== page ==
Mr Young added: “Free speech is the very foundation of our democracy. It allows us to hold those in authority to account, to expose wrongdoing and to robustly debate the most important issues of our time. For all our sakes, it must be protected.”
Among the cases of individuals supported by the FSU was a primary school teacher and former Brexit Party candidate who was disciplined after Tweeting criticism about the Labour administration of Greenwich Borough Council’s failure to tackle antisemitic grafitti.
Another case involves a woman who converted from Islam to Christianity and has faced threats to her life for preaching in public. Instead of protecting her the Metropolitan Police have told her to desist from speaking about her faith.
Another case was of a cartoonist in Bristol who had previously been praised for her “sharp edged satire” became the subject of a hate campaign by trans activists for a cartoon depicted a crocodile entering a pond full of newts saying, “Don’t worry your pretty little heads. I’m transitioning as a newt!”
The newspaper published an apology and attacked the cartoonist who subsequently lost her job with the Public and Commercial Services Union.
Another case involved a prominent author who was sacked by the publisher Harper Collins because of concerns she expressed on the transgender debate.
Another case involved a council employee in Yorkshire who was disciplined as the result of demands by the local Conservative MP who was passed anti-lockdown posts he had made on social media.
A bus driver in Brighton was disciplined after criticising the Black Lives Matter riots.
A lecturer at Kings College was sacked but later reinstate with the help of the FSU after he was filmed by a leading leftwing Remainer activist at a Brexit Party rally while the two had a confrontation.
Evan Heasley – Suffolk firefighter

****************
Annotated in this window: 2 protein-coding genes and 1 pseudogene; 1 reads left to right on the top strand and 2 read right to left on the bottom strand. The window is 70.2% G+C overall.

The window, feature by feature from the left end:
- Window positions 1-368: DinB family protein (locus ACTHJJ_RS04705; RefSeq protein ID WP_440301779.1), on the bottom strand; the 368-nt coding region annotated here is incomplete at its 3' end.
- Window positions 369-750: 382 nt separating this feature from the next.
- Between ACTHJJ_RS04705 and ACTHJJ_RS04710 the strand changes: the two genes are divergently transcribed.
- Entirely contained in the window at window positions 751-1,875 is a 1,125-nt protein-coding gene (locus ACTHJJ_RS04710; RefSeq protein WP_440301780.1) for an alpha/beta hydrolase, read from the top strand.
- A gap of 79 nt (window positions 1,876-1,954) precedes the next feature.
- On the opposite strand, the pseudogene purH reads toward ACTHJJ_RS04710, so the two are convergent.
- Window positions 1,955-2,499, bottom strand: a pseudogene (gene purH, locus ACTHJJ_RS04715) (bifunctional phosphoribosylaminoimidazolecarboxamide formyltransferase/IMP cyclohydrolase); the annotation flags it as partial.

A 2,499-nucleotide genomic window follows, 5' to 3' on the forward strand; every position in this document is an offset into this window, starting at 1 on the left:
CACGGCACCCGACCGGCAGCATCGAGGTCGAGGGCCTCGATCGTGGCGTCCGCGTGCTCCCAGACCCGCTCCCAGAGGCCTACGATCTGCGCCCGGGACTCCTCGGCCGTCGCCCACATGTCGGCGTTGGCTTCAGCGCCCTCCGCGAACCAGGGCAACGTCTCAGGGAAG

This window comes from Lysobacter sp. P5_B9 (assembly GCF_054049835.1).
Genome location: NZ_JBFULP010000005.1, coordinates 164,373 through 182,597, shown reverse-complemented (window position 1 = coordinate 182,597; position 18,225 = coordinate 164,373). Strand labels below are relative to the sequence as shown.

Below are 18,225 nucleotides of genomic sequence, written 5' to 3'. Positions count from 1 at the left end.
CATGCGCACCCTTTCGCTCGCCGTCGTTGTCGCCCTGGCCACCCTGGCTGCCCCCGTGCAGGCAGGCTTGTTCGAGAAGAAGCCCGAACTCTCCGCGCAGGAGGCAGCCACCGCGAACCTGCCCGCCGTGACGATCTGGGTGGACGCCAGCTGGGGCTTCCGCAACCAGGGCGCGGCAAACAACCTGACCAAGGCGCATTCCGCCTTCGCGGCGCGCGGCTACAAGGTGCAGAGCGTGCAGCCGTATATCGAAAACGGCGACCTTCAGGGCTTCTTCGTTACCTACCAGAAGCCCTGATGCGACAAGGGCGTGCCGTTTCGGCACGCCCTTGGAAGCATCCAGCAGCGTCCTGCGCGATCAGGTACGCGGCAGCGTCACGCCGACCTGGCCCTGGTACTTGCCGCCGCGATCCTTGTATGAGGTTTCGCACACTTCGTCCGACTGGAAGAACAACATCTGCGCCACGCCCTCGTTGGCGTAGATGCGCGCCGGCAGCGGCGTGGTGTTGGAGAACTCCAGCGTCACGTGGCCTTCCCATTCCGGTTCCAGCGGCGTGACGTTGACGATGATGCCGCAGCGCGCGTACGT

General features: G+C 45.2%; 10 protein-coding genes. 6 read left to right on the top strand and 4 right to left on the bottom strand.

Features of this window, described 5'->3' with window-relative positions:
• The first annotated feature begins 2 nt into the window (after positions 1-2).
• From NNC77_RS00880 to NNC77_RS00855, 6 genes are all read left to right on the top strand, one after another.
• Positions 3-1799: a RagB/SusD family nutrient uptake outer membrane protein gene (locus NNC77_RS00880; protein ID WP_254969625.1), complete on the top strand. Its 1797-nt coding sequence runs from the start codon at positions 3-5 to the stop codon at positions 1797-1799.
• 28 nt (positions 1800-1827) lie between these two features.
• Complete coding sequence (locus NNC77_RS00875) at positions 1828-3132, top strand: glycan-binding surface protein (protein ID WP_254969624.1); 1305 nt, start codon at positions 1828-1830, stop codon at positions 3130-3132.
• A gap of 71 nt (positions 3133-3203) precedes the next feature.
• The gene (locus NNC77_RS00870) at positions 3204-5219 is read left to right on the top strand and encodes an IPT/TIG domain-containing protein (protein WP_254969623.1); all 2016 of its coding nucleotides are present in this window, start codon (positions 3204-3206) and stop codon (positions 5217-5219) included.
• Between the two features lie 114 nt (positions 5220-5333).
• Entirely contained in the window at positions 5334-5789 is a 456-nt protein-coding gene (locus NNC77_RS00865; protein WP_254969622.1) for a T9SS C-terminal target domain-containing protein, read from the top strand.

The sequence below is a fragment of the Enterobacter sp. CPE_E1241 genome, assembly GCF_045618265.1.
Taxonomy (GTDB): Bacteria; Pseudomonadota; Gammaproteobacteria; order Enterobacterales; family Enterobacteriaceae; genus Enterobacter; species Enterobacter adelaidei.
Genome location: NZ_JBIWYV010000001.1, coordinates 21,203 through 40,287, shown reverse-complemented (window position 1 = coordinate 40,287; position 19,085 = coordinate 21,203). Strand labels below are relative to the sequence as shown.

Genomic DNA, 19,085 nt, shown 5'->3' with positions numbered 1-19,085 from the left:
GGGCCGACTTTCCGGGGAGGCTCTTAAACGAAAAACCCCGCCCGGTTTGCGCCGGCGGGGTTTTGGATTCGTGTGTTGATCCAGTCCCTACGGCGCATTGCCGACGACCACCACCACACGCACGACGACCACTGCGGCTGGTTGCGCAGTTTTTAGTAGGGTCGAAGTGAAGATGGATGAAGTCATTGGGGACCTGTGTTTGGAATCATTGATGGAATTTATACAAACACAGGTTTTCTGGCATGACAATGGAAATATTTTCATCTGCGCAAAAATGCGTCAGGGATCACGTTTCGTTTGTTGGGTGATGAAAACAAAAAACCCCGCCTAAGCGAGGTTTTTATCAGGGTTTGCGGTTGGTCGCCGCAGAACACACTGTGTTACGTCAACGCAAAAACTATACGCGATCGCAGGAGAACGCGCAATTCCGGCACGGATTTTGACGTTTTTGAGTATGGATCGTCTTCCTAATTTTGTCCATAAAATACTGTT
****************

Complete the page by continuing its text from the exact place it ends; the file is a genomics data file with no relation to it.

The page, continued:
The Black and Asian Network at Suffolk County Council put out a statement in the wake of the George Floyd killing in the US expressing a desire fight racial discrimination and referring to “daily racial discrimation” faced by them in Suffolk. The statement actively invited responses from employees.
Mr Heasley asked two questions including one asking for details about examples of daily discrimination and for examples of racial discrimination in the council’s policies and procedures.
After an exchange of emails where no answer was given, Mr Heasley put in a freedom of information request to find out the answers. However, the two people he dealt with on the Black and Asian Network complained and he was contacted by a senior officer in the fire service telling him not to contact them again.
Even though he did not contact the network again he was then subjected to disciplinary action which began with him being interviewed by the council’s “equalities champion” a member of the Green Party who is an equalities activist. She recommended disciplinary action and he was eventually given a six month written warning even though no facts linking him to racial discrimination were presented apart from him asking the two questions.
He said: “They went through my personal social media and the members of the Black and Asian Network said they were unhappy with some of my retweets. But no facts were presented.
“It has been very upsetting, particularly for my wife. But all I did was ask two questions. After all if people working for the council are facing daily discrimination or hazards then we should know.”